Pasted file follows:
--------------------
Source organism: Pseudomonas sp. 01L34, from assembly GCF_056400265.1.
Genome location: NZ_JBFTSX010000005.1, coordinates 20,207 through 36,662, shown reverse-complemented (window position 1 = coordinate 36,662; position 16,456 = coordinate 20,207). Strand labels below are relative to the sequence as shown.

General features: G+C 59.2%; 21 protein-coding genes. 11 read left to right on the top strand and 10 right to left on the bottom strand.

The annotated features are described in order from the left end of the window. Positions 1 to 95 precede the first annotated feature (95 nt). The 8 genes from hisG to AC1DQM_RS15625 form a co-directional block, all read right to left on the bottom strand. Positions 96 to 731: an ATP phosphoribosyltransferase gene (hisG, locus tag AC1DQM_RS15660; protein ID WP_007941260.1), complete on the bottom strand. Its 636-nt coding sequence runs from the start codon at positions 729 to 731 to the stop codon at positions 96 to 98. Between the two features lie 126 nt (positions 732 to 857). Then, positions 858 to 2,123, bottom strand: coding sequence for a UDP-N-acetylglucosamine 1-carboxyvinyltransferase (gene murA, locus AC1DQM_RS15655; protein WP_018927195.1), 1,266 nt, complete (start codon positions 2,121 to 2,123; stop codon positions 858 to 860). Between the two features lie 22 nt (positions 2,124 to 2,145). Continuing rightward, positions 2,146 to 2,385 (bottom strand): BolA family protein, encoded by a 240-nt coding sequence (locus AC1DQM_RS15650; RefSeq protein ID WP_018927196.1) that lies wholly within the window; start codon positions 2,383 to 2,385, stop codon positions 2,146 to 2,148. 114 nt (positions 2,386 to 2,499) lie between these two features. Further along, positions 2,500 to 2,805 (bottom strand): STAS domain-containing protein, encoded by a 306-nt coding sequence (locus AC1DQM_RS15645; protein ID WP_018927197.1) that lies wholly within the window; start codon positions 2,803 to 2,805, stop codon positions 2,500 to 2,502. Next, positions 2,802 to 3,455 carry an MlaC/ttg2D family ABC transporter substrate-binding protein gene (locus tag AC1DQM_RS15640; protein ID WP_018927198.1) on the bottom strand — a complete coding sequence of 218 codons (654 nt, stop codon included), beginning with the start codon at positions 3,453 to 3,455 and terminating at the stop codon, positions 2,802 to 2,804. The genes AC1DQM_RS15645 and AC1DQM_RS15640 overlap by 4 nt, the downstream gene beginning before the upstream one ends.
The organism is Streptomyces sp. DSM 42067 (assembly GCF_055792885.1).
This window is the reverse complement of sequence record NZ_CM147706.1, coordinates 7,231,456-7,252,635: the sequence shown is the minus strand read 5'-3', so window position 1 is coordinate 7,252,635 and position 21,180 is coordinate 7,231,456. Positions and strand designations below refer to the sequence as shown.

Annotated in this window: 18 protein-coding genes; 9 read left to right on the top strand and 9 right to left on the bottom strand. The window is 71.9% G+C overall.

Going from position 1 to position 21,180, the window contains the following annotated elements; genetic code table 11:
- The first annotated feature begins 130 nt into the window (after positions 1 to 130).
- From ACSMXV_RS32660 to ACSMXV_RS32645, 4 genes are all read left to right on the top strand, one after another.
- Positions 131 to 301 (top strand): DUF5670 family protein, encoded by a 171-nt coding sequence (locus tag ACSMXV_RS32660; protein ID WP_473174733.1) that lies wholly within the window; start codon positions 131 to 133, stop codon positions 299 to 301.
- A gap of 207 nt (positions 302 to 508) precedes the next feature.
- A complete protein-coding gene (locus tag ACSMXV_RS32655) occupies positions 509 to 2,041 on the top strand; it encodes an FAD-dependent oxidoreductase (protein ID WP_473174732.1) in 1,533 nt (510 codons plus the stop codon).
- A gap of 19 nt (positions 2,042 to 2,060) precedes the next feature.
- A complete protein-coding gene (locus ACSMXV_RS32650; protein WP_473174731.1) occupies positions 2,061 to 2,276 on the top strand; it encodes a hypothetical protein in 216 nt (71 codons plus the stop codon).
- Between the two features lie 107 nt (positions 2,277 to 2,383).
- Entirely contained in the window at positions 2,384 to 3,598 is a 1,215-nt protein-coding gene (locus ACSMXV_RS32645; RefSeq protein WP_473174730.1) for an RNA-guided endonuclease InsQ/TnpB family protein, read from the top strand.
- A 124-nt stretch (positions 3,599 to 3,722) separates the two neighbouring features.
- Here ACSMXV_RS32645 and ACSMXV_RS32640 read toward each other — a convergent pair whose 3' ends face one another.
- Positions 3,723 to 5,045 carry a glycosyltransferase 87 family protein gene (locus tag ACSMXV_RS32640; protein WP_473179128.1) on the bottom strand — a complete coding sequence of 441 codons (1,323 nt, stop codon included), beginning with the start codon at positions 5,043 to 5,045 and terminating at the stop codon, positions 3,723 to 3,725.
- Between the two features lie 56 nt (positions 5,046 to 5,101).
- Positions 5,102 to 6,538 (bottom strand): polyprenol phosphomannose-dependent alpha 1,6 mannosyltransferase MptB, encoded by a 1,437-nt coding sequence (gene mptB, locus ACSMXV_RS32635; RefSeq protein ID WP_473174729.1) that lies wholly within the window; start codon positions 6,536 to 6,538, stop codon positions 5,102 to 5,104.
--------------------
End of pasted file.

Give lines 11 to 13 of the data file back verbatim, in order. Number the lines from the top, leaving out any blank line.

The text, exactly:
- Positions 131 to 301 (top strand): DUF5670 family protein, encoded by a 171-nt coding sequence (locus tag ACSMXV_RS32660; protein ID WP_473174733.1) that lies wholly within the window; start codon positions 131 to 133, stop codon positions 299 to 301.
- A gap of 207 nt (positions 302 to 508) precedes the next feature.
- A complete protein-coding gene (locus tag ACSMXV_RS32655) occupies positions 509 to 2,041 on the top strand; it encodes an FAD-dependent oxidoreductase (protein ID WP_473174732.1) in 1,533 nt (510 codons plus the stop codon).